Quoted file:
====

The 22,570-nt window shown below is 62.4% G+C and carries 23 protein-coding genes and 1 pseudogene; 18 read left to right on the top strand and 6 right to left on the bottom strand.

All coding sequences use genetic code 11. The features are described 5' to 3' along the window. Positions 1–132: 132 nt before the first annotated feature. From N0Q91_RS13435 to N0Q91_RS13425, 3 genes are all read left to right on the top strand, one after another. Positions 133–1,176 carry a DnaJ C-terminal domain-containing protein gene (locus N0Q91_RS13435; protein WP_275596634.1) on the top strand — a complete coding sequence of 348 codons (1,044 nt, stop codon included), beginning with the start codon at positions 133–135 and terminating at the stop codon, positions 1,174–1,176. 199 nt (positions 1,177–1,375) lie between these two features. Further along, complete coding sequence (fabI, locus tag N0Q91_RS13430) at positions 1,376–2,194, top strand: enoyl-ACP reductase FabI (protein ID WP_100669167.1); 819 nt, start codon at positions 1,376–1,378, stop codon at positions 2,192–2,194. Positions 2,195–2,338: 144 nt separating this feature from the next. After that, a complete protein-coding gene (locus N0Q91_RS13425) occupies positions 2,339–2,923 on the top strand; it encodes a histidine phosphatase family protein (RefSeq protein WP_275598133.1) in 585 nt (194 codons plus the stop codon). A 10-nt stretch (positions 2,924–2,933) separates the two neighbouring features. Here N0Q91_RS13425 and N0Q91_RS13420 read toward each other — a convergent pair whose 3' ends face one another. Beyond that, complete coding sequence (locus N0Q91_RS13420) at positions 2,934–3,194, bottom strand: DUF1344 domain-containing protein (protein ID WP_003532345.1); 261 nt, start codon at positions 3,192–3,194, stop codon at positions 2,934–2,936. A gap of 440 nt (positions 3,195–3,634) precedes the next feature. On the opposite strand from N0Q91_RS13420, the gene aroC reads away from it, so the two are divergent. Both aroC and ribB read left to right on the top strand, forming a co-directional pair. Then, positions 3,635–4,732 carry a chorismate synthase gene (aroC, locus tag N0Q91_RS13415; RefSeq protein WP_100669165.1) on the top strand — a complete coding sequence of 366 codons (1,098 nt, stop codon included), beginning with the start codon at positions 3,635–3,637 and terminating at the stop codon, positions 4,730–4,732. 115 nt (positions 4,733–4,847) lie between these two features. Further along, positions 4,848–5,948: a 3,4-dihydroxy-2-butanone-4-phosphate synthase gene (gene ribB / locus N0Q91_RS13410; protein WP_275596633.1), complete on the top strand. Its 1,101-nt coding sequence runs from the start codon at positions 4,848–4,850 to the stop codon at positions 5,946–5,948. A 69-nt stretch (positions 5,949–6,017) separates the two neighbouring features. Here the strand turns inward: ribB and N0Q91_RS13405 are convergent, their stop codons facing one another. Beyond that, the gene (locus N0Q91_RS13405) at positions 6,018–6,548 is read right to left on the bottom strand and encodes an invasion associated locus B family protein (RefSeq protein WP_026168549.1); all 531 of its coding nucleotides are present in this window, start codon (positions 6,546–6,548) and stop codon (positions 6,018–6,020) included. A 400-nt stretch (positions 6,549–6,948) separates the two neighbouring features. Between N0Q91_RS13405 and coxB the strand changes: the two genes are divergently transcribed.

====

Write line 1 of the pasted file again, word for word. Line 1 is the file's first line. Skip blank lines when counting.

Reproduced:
The 22,570-nt window shown below is 62.4% G+C and carries 23 protein-coding genes and 1 pseudogene; 18 read left to right on the top strand and 6 right to left on the bottom strand.